The Battle Over Lien Priority Between Lenders And Construction Contractors

By Amy Heaslet, Executive Vice President/General Counsel, Tennessee Bankers Association

Banks are the economic engines that fuel their communities and industries within them. Yet one particular issue proposed in the legislature this year threatens that by potentially destabilizing Tennessee’s construction industry.

The legislation stems from an issue raised last year from the American Subcontractors Association of Tennessee that was intended to address delayed payment issues their members were experiencing on construction projects. As originally proposed, it would have directly addressed the issue by prohibiting general contractors from including provisions in their contracts with subcontractors that they would not have to pay subcontractors until they received payment from the developer. 

The proposal was not warmly received by the groups representing general contractors and the discussions on appropriate solutions carried over throughout the summer. The groups eventually agreed to a more comprehensive re-write of the construction and lien laws, and in October, they presented their proposal to all interested parties.  
At the core of their proposed compromise was an attempt to “share the risk” between contractors and lenders by removing lenders’ lien priority. As drafted, in the event of foreclosure, lenders would recover only their pro rata share of the foreclosure sale proceeds with the rest going to contractors. It would also remove lenders’ exemption from the Prompt Pay Act, which means contractors could go directly to lenders for payment if an owner does not timely pay them.

In a series of meetings we had with the construction coalition pushing these proposals, we explained repeatedly that injecting a “share the risk” approach in construction projects would not only burden lenders but could potentially cause them to cease lending on construction projects altogether.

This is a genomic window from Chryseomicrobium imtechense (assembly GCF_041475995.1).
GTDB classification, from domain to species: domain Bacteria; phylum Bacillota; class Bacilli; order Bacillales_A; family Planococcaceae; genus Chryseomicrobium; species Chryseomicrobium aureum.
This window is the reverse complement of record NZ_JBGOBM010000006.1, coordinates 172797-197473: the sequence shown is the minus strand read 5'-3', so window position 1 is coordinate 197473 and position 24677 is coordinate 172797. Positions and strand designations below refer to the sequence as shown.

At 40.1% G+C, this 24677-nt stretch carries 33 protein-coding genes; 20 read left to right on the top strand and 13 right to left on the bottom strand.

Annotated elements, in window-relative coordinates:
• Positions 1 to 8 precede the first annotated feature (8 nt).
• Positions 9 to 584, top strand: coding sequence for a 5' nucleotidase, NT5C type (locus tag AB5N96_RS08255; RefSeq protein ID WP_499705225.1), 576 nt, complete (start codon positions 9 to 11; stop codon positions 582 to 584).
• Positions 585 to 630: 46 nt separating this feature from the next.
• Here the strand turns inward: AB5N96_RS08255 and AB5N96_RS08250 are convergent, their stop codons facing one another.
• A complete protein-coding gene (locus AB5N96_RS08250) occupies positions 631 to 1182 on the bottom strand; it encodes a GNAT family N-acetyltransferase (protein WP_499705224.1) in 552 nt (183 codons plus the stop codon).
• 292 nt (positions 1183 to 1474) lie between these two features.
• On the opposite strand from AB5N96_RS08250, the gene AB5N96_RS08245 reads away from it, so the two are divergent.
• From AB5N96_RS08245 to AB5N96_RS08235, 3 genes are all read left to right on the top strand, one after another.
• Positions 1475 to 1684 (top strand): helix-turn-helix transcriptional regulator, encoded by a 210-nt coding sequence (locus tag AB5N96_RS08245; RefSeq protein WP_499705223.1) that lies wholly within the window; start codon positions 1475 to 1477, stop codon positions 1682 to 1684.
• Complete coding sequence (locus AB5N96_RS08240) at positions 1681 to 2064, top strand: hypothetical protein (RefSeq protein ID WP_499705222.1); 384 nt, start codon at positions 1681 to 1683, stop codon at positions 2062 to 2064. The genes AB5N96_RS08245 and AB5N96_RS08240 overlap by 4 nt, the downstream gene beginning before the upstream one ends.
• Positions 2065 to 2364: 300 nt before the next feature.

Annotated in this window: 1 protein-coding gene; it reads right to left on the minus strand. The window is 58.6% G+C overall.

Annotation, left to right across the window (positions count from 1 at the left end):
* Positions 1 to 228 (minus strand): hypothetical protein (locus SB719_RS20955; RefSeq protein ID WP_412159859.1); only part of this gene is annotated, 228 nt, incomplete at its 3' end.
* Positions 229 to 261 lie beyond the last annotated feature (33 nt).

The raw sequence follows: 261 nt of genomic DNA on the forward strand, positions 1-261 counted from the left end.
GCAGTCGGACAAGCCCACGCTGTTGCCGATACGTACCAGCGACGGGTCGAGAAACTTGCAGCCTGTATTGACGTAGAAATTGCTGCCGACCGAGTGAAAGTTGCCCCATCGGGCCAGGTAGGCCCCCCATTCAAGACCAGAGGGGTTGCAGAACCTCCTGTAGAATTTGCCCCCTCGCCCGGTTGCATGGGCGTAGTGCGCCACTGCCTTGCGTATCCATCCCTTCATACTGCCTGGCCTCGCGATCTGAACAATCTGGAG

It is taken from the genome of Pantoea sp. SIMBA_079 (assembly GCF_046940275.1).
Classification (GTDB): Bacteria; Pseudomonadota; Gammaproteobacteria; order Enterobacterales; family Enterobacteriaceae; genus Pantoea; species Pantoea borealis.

Despite explaining this potential outcome to the construction coalition, the coalition persisted.

As session started, we spoke with the sponsors of the legislation and were asked to compromise on any points possible in order to move forward with the measure. After reaching out to our bankers for their approval, we agreed to one point. Banks, when serving as the owner or developer of a project, would set up retainage accounts as required of every other owner.  For those unfamiliar with construction law, retainage accounts are essentially an escrow account where the project owner sets aside 5% of the cost to serve as an incentive for the contractors to complete the project. Banks are currently exempt from having to set them up if they serve as owner/developer of a project.

We made it adamantly clear that although we will agree to this, in no form or fashion would we ever agree to forego lenders’ lien priority or allow contractors to go directly to lenders for payment if an owner does not pay timely.  
Fortunately, the Senate sponsor, Jack Johnson (R-Franklin), understood the role banks play in construction lending and the negative impact the contractors’ proposal could have—not just on lenders but on the entire construction industry. Senator Johnson agreed to move forward with their legislation but without the provisions calling for lien parity and requiring lenders to make direct payments to contractors in the event owners do not pay.

That was a huge win for TBA and the banking industry, and our bankers were the driving force behind it. Your responses and explanations made it clear to us and legislators how critical it was to stop these efforts. We appreciate your feedback and outreach on this critical issue.

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